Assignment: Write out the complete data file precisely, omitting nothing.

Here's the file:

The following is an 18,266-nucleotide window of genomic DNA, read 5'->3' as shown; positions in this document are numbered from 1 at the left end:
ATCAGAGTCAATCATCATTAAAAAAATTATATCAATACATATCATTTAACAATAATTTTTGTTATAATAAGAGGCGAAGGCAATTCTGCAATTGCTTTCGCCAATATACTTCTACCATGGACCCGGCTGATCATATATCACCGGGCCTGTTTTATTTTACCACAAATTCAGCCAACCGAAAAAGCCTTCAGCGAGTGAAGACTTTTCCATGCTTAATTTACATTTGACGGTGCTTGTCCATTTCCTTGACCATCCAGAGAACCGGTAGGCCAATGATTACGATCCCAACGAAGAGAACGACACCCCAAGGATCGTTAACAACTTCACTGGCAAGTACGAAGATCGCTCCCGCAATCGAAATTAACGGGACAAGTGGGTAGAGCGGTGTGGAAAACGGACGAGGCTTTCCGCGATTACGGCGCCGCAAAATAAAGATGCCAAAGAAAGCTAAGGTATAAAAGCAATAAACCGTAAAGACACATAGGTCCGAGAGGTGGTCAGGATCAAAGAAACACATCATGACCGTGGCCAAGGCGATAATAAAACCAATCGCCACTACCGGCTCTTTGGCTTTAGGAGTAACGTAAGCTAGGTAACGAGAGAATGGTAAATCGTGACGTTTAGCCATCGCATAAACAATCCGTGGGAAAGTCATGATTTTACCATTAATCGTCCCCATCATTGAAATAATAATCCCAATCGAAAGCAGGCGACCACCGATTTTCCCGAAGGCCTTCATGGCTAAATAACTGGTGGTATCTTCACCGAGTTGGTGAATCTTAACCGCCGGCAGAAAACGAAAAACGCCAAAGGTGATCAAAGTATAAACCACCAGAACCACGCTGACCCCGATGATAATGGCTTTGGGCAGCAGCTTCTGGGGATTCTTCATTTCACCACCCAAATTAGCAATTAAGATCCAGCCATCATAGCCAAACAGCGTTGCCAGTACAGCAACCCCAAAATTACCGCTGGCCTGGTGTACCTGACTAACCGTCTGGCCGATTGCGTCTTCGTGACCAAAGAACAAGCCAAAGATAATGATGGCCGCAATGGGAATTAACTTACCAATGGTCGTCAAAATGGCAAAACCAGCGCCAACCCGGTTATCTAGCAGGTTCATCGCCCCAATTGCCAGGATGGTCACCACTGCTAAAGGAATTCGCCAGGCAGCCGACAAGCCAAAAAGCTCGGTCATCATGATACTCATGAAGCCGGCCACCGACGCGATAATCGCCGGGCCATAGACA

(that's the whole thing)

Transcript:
The following is an 18,266-nucleotide window of genomic DNA, read 5'->3' as shown; positions in this document are numbered from 1 at the left end:
ATCAGAGTCAATCATCATTAAAAAAATTATATCAATACATATCATTTAACAATAATTTTTGTTATAATAAGAGGCGAAGGCAATTCTGCAATTGCTTTCGCCAATATACTTCTACCATGGACCCGGCTGATCATATATCACCGGGCCTGTTTTATTTTACCACAAATTCAGCCAACCGAAAAAGCCTTCAGCGAGTGAAGACTTTTCCATGCTTAATTTACATTTGACGGTGCTTGTCCATTTCCTTGACCATCCAGAGAACCGGTAGGCCAATGATTACGATCCCAACGAAGAGAACGACACCCCAAGGATCGTTAACAACTTCACTGGCAAGTACGAAGATCGCTCCCGCAATCGAAATTAACGGGACAAGTGGGTAGAGCGGTGTGGAAAACGGACGAGGCTTTCCGCGATTACGGCGCCGCAAAATAAAGATGCCAAAGAAAGCTAAGGTATAAAAGCAATAAACCGTAAAGACACATAGGTCCGAGAGGTGGTCAGGATCAAAGAAACACATCATGACCGTGGCCAAGGCGATAATAAAACCAATCGCCACTACCGGCTCTTTGGCTTTAGGAGTAACGTAAGCTAGGTAACGAGAGAATGGTAAATCGTGACGTTTAGCCATCGCATAAACAATCCGTGGGAAAGTCATGATTTTACCATTAATCGTCCCCATCATTGAAATAATAATCCCAATCGAAAGCAGGCGACCACCGATTTTCCCGAAGGCCTTCATGGCTAAATAACTGGTGGTATCTTCACCGAGTTGGTGAATCTTAACCGCCGGCAGAAAACGAAAAACGCCAAAGGTGATCAAAGTATAAACCACCAGAACCACGCTGACCCCGATGATAATGGCTTTGGGCAGCAGCTTCTGGGGATTCTTCATTTCACCACCCAAATTAGCAATTAAGATCCAGCCATCATAGCCAAACAGCGTTGCCAGTACAGCAACCCCAAAATTACCGCTGGCCTGGTGTACCTGACTAACCGTCTGGCCGATTGCGTCTTCGTGACCAAAGAACAAGCCAAAGATAATGATGGCCGCAATGGGAATTAACTTACCAATGGTCGTCAAAATGGCAAAACCAGCGCCAACCCGGTTATCTAGCAGGTTCATCGCCCCAATTGCCAGGATGGTCACCACTGCTAAAGGAATTCGCCAGGCAGCCGACAAGCCAAAAAGCTCGGTCATCATGATACTCATGAAGCCGGCCACCGACGCGATAATCGCCGGGCCATAGACA